I suspect that it is not an expression that one spots regularly in a cemetery. On Saturday, I read the update from Epitaphs of the Great War about Lance Corporal Horace Albert Millard who had similar wording on his headstone.
The following day, I was at Old Church Cemetery (Clonmel) in Cobh. The cemetery has previously prompted more than one or two blogs. This visit was no different.
I was struck by the amount of Commonwealth War Graves Commission headstones in the cemetery. The CWGC website advises that it has the greatest number of war dead of any cemetery in Cork – 130.
I suspect that this was a factor of proximity to Spike and Haulbowline and also that those dying on board ship may be returned to port rather than buried in the field as may have been expected in the army. That is on the ‘To Find Out More’ list now.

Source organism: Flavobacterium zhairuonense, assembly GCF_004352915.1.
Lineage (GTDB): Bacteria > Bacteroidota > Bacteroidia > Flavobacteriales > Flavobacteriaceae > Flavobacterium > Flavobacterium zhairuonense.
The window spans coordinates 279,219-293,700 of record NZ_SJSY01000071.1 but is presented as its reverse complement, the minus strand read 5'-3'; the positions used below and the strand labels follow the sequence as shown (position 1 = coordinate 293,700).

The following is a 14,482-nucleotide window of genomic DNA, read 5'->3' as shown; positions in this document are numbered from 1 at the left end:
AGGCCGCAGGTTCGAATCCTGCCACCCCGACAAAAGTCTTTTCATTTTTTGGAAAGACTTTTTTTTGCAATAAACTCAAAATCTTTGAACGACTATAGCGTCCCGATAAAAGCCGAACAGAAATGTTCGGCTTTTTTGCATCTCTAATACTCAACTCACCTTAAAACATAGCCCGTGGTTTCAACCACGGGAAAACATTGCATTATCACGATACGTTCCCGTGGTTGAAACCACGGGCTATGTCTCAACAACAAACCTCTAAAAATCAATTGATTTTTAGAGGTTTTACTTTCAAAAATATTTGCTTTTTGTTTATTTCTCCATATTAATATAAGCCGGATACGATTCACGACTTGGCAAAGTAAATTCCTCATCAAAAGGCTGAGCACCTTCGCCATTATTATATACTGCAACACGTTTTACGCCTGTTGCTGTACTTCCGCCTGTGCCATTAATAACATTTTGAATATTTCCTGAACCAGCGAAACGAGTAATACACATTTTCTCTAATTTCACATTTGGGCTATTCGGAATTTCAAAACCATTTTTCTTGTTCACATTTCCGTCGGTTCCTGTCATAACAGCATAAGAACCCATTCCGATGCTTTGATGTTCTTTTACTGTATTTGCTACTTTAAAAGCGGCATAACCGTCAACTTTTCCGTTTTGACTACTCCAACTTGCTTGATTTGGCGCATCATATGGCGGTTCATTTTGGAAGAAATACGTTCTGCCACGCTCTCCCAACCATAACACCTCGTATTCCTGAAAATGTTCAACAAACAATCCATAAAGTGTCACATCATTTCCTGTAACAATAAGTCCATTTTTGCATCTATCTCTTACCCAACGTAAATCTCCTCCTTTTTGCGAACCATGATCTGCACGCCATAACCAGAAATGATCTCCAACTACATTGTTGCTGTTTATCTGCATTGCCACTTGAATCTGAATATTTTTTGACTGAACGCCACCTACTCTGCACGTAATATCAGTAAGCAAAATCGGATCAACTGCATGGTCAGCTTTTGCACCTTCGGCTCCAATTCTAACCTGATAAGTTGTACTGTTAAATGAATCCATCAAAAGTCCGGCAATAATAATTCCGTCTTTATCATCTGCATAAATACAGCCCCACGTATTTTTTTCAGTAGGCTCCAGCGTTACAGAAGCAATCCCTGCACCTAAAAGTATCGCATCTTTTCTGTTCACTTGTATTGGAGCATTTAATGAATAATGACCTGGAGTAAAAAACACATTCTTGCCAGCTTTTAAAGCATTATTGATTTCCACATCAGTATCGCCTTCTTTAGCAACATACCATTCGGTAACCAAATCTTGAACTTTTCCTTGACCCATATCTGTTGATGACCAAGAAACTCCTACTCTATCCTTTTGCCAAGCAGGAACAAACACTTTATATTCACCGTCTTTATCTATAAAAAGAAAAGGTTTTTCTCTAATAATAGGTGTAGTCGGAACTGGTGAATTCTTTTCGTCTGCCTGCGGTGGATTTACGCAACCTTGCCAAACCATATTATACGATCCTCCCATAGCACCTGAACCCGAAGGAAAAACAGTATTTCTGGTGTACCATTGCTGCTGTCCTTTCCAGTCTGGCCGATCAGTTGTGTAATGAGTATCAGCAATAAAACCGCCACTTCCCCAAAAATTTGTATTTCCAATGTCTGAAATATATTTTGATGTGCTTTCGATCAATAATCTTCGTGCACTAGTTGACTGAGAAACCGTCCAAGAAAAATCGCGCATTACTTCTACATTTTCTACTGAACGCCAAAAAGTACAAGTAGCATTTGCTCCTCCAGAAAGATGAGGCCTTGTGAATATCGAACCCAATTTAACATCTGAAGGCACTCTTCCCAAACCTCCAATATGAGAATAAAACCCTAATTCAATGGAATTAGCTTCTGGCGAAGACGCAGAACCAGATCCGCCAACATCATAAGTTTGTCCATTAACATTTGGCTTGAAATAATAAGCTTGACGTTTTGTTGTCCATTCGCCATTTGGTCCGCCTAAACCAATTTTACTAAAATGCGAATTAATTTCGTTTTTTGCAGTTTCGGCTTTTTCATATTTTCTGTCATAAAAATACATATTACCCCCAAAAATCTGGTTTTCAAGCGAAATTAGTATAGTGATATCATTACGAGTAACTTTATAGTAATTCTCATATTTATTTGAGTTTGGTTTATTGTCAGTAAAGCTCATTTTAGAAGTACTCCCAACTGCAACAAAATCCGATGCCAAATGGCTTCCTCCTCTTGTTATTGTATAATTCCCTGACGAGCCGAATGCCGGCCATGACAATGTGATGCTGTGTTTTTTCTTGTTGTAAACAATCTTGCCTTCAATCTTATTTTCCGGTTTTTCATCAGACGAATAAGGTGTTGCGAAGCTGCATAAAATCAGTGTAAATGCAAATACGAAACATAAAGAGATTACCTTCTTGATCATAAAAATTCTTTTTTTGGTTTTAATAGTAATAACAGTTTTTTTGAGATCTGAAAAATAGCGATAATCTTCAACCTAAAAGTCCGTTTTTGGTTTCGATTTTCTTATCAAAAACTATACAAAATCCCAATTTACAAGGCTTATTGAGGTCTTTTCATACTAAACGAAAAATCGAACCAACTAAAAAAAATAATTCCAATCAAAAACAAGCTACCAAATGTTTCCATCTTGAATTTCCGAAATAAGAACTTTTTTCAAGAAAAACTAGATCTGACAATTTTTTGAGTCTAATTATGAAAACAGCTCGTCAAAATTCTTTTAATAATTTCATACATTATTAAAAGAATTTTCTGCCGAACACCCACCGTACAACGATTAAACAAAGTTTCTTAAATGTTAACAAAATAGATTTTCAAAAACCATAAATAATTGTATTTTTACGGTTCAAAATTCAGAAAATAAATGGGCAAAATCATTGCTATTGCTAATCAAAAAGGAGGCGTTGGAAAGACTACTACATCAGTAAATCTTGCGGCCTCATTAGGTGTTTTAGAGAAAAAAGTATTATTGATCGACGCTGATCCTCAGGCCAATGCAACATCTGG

There are inscriptions in Welsh and Belgian. There are a few members of Canadian regiments.
Among the many headstones, I spotted the headstone to Leading Signalman, A. Glazebrook. Alfred Glazebrook was born in Leeds and died in Cobh, 23 years later.
Crossing The Bar is a poem by Alfred, Lord Tennyson. It was definitely new to me.
Go on and listen for yourself.